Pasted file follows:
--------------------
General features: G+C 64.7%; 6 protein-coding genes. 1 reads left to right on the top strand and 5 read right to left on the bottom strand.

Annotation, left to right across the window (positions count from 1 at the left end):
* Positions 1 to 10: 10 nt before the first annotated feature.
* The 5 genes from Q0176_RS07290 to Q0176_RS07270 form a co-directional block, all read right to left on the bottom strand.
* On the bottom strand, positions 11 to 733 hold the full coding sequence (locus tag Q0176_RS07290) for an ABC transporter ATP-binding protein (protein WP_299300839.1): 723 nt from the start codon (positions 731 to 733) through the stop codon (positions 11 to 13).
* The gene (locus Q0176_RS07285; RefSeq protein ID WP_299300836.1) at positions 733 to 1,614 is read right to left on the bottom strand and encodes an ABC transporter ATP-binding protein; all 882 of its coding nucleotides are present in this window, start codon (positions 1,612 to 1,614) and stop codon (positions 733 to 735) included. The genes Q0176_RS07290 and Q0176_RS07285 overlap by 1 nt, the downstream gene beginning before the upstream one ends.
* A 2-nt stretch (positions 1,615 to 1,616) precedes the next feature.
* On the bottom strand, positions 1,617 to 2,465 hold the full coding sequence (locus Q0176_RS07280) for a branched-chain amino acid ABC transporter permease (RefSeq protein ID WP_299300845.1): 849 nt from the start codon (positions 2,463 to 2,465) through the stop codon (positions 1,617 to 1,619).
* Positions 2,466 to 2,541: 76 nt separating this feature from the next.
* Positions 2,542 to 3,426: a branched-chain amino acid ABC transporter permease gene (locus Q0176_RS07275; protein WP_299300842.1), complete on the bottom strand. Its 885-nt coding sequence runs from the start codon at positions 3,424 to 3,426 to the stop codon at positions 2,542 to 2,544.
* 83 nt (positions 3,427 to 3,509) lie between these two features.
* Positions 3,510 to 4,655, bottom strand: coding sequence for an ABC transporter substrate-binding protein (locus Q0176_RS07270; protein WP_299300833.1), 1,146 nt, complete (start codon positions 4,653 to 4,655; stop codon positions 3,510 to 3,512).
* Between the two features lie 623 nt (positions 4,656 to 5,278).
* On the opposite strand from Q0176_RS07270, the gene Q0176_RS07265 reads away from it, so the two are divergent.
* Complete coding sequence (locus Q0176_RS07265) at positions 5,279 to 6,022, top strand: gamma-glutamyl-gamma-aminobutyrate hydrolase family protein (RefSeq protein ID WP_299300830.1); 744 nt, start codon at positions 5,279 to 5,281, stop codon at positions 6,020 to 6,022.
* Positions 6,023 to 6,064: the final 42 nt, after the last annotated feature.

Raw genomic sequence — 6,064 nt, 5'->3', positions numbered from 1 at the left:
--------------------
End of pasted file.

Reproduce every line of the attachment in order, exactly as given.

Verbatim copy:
General features: G+C 64.7%; 6 protein-coding genes. 1 reads left to right on the top strand and 5 read right to left on the bottom strand.

Annotation, left to right across the window (positions count from 1 at the left end):
* Positions 1 to 10: 10 nt before the first annotated feature.
* The 5 genes from Q0176_RS07290 to Q0176_RS07270 form a co-directional block, all read right to left on the bottom strand.
* On the bottom strand, positions 11 to 733 hold the full coding sequence (locus tag Q0176_RS07290) for an ABC transporter ATP-binding protein (protein WP_299300839.1): 723 nt from the start codon (positions 731 to 733) through the stop codon (positions 11 to 13).
* The gene (locus Q0176_RS07285; RefSeq protein ID WP_299300836.1) at positions 733 to 1,614 is read right to left on the bottom strand and encodes an ABC transporter ATP-binding protein; all 882 of its coding nucleotides are present in this window, start codon (positions 1,612 to 1,614) and stop codon (positions 733 to 735) included. The genes Q0176_RS07290 and Q0176_RS07285 overlap by 1 nt, the downstream gene beginning before the upstream one ends.
* A 2-nt stretch (positions 1,615 to 1,616) precedes the next feature.
* On the bottom strand, positions 1,617 to 2,465 hold the full coding sequence (locus Q0176_RS07280) for a branched-chain amino acid ABC transporter permease (RefSeq protein ID WP_299300845.1): 849 nt from the start codon (positions 2,463 to 2,465) through the stop codon (positions 1,617 to 1,619).
* Positions 2,466 to 2,541: 76 nt separating this feature from the next.
* Positions 2,542 to 3,426: a branched-chain amino acid ABC transporter permease gene (locus Q0176_RS07275; protein WP_299300842.1), complete on the bottom strand. Its 885-nt coding sequence runs from the start codon at positions 3,424 to 3,426 to the stop codon at positions 2,542 to 2,544.
* 83 nt (positions 3,427 to 3,509) lie between these two features.
* Positions 3,510 to 4,655, bottom strand: coding sequence for an ABC transporter substrate-binding protein (locus Q0176_RS07270; protein WP_299300833.1), 1,146 nt, complete (start codon positions 4,653 to 4,655; stop codon positions 3,510 to 3,512).
* Between the two features lie 623 nt (positions 4,656 to 5,278).
* On the opposite strand from Q0176_RS07270, the gene Q0176_RS07265 reads away from it, so the two are divergent.
* Complete coding sequence (locus Q0176_RS07265) at positions 5,279 to 6,022, top strand: gamma-glutamyl-gamma-aminobutyrate hydrolase family protein (RefSeq protein ID WP_299300830.1); 744 nt, start codon at positions 5,279 to 5,281, stop codon at positions 6,020 to 6,022.
* Positions 6,023 to 6,064: the final 42 nt, after the last annotated feature.

Raw genomic sequence — 6,064 nt, 5'->3', positions numbered from 1 at the left: